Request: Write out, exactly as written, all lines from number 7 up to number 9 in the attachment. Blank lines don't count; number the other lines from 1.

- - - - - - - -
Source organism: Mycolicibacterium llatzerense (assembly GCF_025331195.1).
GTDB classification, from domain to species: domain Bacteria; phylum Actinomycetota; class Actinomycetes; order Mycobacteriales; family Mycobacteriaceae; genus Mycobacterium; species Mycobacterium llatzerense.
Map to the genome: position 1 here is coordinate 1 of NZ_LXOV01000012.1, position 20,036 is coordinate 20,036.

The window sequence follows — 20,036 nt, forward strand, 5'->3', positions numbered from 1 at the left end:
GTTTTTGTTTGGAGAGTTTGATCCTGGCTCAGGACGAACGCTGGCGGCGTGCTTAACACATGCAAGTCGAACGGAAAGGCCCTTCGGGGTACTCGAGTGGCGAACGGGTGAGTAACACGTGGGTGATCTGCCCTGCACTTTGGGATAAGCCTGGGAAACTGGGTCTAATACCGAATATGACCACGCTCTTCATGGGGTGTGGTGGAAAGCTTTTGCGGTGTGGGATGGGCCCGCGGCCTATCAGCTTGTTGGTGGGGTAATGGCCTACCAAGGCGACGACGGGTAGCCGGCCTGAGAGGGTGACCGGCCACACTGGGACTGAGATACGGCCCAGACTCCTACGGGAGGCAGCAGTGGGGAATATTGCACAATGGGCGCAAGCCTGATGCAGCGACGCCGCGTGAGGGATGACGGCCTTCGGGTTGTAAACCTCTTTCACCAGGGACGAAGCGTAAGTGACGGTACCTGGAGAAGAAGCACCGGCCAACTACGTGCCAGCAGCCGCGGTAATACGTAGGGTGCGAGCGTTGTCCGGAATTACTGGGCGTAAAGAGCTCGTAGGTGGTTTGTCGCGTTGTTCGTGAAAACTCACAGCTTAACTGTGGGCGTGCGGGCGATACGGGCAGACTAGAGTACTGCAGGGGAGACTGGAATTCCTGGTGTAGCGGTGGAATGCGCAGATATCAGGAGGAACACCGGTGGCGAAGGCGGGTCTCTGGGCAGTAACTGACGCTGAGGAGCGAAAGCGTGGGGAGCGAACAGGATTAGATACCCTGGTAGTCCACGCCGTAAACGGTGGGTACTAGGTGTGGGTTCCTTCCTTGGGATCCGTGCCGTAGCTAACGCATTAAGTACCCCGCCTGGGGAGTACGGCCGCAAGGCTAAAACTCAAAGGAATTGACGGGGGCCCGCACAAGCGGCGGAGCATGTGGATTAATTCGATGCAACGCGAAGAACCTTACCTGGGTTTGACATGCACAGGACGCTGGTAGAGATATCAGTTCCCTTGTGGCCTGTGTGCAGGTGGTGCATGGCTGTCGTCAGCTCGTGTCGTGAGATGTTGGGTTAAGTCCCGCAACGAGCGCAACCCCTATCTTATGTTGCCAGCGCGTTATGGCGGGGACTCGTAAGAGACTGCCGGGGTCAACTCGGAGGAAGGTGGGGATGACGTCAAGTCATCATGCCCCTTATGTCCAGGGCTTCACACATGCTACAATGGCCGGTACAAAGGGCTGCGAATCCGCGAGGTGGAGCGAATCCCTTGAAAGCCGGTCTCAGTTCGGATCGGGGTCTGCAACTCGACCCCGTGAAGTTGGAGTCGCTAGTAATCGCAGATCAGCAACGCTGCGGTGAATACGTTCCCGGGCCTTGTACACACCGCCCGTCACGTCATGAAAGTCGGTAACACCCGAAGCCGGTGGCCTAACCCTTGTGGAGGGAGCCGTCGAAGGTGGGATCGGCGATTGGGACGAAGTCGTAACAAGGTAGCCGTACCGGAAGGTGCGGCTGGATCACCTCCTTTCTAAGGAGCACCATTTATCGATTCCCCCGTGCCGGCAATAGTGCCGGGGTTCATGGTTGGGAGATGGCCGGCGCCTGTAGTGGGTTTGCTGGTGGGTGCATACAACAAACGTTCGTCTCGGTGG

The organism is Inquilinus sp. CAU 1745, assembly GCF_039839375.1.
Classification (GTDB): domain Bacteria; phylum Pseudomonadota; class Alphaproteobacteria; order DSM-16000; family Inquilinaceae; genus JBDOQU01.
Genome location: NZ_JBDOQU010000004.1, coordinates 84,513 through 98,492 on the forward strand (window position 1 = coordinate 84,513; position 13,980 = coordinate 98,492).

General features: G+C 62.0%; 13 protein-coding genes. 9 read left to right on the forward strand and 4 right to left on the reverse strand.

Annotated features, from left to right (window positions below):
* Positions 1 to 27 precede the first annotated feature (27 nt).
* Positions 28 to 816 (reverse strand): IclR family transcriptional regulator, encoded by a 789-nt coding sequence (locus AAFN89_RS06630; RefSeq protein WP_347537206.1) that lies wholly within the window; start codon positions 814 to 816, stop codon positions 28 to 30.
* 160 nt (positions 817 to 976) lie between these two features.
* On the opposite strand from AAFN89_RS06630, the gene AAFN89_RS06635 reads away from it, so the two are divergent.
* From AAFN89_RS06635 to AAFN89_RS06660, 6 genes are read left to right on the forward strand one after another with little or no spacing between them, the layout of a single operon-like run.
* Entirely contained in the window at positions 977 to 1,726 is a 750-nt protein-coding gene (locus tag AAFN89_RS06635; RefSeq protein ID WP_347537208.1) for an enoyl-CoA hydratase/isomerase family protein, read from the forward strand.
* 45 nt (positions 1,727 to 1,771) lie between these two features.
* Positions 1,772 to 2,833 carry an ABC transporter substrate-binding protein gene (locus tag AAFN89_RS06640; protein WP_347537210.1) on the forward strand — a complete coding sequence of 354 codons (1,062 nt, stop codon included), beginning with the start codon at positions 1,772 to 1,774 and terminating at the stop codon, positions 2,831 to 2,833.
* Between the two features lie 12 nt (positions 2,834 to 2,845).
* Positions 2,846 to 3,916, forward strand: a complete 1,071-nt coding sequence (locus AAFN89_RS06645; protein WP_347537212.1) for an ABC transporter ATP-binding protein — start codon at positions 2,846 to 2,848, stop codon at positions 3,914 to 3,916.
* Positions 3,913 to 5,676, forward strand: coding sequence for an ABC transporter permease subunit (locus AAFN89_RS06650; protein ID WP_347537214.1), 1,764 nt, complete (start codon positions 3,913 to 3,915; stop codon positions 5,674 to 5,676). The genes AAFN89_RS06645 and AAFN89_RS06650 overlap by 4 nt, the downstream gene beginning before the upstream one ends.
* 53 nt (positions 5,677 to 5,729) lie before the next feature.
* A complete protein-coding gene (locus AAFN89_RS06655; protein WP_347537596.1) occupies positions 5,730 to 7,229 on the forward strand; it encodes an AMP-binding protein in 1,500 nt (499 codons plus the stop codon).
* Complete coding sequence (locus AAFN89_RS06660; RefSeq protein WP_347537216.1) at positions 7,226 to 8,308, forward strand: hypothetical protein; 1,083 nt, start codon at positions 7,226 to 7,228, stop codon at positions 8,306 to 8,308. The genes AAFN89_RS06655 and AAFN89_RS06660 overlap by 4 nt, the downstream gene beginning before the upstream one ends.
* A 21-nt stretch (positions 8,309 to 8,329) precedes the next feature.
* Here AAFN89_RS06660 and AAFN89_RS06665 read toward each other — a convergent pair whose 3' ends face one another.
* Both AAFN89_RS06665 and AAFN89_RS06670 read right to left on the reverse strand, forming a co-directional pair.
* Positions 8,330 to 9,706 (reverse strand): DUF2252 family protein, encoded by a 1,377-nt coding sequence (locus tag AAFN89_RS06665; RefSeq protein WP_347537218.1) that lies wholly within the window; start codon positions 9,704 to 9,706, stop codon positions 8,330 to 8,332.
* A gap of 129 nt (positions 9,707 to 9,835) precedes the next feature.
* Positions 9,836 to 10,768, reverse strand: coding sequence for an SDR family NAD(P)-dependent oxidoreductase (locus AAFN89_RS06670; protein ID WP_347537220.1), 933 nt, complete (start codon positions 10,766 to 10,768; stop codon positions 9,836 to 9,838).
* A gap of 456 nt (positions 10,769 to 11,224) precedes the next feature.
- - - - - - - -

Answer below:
Classification (GTDB): domain Bacteria; phylum Pseudomonadota; class Alphaproteobacteria; order DSM-16000; family Inquilinaceae; genus JBDOQU01.
Genome location: NZ_JBDOQU010000004.1, coordinates 84,513 through 98,492 on the forward strand (window position 1 = coordinate 84,513; position 13,980 = coordinate 98,492).

General features: G+C 62.0%; 13 protein-coding genes. 9 read left to right on the forward strand and 4 right to left on the reverse strand.